Yes, the Philadelphia Eagles have earned a special status. Most people assume the Eagles will contend as long as Carson Wentz is playing quarterback and Doug Pederson stalks the sidelines.
They aren’t bulletproof, with mounting injuries to Wentz and company, but they have a rich man’s Taysom Hill in Jalen Hurts. And you will see him on the field often in 2020.
Not to mention, there’s the Shanahan Effect coming to the Eagles, which will call for some play-action and other types of gadget plays. Right now, the Eagles sit at 12/1 odds to win the NFC Championship, meaning they’re one of the safer bets out there. Can they win it?
Hey, they still have a nucleus of players from that 2017 squad, so it’s possible. Here are six determining factors to pay attention to.
1 – Jalen Will Hurt Opposing Defenses
The Philadelphia Eagles reached for a quarterback in the second round of the 2020 NFL Draft despite already having a solid quarterback on the roster who wins games.
The problem with that quarterback, Carson Wentz, is the fact that he often finds ways to get hurt. Over his tenure in Philadelphia, he has played just nine snaps in the playoffs.
Enter Jalen Hurts, who is a more capable backup than last year’s Josh McCown and Nate Sudfeld. McCown is once again an NFL retiree, unless another team calls for his services. Sudfeld knows the offense but is more equipped to hold a clipboard in the NFL.
Therefore, the Eagles needed an insurance policy and drafted Hurts. Now, don’t expect to see Hurts lighting up the scoreboard as the franchise quarterback any time soon. He is a one-read guy who needs a learning curve.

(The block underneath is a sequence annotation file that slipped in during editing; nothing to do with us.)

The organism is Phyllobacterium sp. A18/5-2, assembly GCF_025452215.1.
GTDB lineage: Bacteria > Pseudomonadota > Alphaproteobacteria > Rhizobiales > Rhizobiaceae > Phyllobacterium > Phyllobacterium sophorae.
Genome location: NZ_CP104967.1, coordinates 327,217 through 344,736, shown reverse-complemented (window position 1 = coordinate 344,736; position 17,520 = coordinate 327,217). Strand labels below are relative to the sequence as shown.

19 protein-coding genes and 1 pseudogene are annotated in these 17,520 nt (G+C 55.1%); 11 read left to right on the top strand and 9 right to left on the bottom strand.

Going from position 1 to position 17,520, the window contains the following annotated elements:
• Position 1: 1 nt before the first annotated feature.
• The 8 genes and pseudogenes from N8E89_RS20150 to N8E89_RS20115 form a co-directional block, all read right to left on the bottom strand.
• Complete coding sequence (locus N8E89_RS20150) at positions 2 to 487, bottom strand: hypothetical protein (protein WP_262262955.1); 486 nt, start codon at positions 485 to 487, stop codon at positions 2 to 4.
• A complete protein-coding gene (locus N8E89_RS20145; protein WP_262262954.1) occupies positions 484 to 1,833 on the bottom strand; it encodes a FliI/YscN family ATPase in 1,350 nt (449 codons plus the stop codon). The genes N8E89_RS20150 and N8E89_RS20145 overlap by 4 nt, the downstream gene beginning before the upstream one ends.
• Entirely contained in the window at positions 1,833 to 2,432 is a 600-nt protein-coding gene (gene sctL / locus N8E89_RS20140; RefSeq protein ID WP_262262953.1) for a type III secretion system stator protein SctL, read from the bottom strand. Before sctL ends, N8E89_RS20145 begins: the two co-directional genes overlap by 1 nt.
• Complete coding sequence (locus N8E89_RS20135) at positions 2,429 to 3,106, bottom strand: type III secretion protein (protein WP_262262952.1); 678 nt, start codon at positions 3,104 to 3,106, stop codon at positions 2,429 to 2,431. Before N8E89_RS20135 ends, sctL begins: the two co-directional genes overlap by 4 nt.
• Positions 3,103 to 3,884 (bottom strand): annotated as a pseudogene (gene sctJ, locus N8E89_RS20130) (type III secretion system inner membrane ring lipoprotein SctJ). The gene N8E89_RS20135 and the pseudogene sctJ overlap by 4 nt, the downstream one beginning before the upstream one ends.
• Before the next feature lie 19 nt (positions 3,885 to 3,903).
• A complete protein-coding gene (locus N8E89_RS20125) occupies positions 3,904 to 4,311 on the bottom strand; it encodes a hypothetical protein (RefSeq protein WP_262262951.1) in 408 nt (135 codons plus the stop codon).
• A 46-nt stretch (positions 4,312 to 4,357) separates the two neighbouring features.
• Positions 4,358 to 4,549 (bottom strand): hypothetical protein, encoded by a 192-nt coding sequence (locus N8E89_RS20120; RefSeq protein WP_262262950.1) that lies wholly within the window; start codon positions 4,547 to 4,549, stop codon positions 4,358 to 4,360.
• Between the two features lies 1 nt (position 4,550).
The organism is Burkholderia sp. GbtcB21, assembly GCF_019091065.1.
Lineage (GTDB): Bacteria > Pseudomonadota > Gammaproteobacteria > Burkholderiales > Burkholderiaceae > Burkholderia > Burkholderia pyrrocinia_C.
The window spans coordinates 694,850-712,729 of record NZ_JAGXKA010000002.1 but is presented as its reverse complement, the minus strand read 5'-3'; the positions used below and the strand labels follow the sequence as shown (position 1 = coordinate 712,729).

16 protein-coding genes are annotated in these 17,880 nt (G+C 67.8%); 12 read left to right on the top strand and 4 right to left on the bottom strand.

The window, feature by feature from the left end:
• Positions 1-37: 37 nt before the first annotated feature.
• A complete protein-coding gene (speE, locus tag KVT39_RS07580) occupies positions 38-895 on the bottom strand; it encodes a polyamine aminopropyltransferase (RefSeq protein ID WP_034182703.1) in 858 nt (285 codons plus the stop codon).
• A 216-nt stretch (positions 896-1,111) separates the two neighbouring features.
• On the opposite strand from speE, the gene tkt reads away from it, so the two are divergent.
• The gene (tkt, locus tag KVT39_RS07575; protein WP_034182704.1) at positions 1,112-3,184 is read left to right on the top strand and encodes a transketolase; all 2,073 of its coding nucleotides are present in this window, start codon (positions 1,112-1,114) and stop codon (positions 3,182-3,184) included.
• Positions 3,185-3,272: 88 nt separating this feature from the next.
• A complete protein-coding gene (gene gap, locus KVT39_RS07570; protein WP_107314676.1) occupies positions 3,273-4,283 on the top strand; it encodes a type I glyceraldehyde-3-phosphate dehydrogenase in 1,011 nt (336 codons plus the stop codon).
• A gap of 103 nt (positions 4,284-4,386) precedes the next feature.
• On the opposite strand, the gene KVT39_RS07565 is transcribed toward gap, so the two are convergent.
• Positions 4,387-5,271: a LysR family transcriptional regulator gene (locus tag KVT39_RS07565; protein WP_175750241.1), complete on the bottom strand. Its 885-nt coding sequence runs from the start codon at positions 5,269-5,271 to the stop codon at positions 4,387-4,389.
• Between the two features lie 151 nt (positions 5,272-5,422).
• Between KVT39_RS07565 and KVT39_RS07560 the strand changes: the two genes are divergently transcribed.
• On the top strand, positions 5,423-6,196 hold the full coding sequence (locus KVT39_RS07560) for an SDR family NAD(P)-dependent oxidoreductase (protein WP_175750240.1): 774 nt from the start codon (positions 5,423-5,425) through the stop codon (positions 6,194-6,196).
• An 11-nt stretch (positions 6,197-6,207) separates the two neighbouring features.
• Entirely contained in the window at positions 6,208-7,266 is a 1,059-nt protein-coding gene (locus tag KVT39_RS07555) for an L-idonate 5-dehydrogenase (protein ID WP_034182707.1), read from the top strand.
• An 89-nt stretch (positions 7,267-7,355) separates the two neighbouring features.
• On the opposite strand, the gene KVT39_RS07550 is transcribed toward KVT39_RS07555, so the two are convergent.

However, he is also an excellent change-of-pace quarterback who is a younger, faster, and more talented passer than Taysom Hill. Hurts is more than just a quarterback; he’s a utility, and you will see special packages for him.
These packages will confuse defenses. And it is also a safe bet that he will line up beside Carson Wentz often, forcing defenses to guess whether the ball will go to Wentz or Hurts. Expect Jalen to hurt defenses regardless if he lines up at quarterback, running back, receiver, or wherever.
2 – Late Season Injuries With Carson Wentz
Late season injuries plague and will continue to plague the Eagles in 2020, even if Jalen is equipped to start a few games in case Wentz is hurt.
Wentz is a winner, and it’s proven in his ability to not just lead the Eagles to division championships and playoff appearances, but to rise in the face of adversity.
The problem is, he can’t do anything when he suffers an injury and ends up on the sidelines. This is one reason the Eagles drafted Hurts, who has the potential to start games in the NFL.
The downside to Hurts is the system he played in, which consisted of reading his hot receiver. If the hot receiver was open, he threw the ball. If the receiver wasn’t open, he took off. This doesn’t fly for long in the NFL, which Lamar Jackson of the Baltimore Ravens will soon discover.
With that said, Wentz needs to find ways to better protect himself from injury. He isn’t a scrambler, but he uses his legs to stretch plays. He’s got size. When he does scramble, he will take hits.
Sure, the Eagles won before, after they lost Wentz for the season. And that was with Nick Foles starting in a season where he figured to be the backup quarterback, situations in which Foles excels.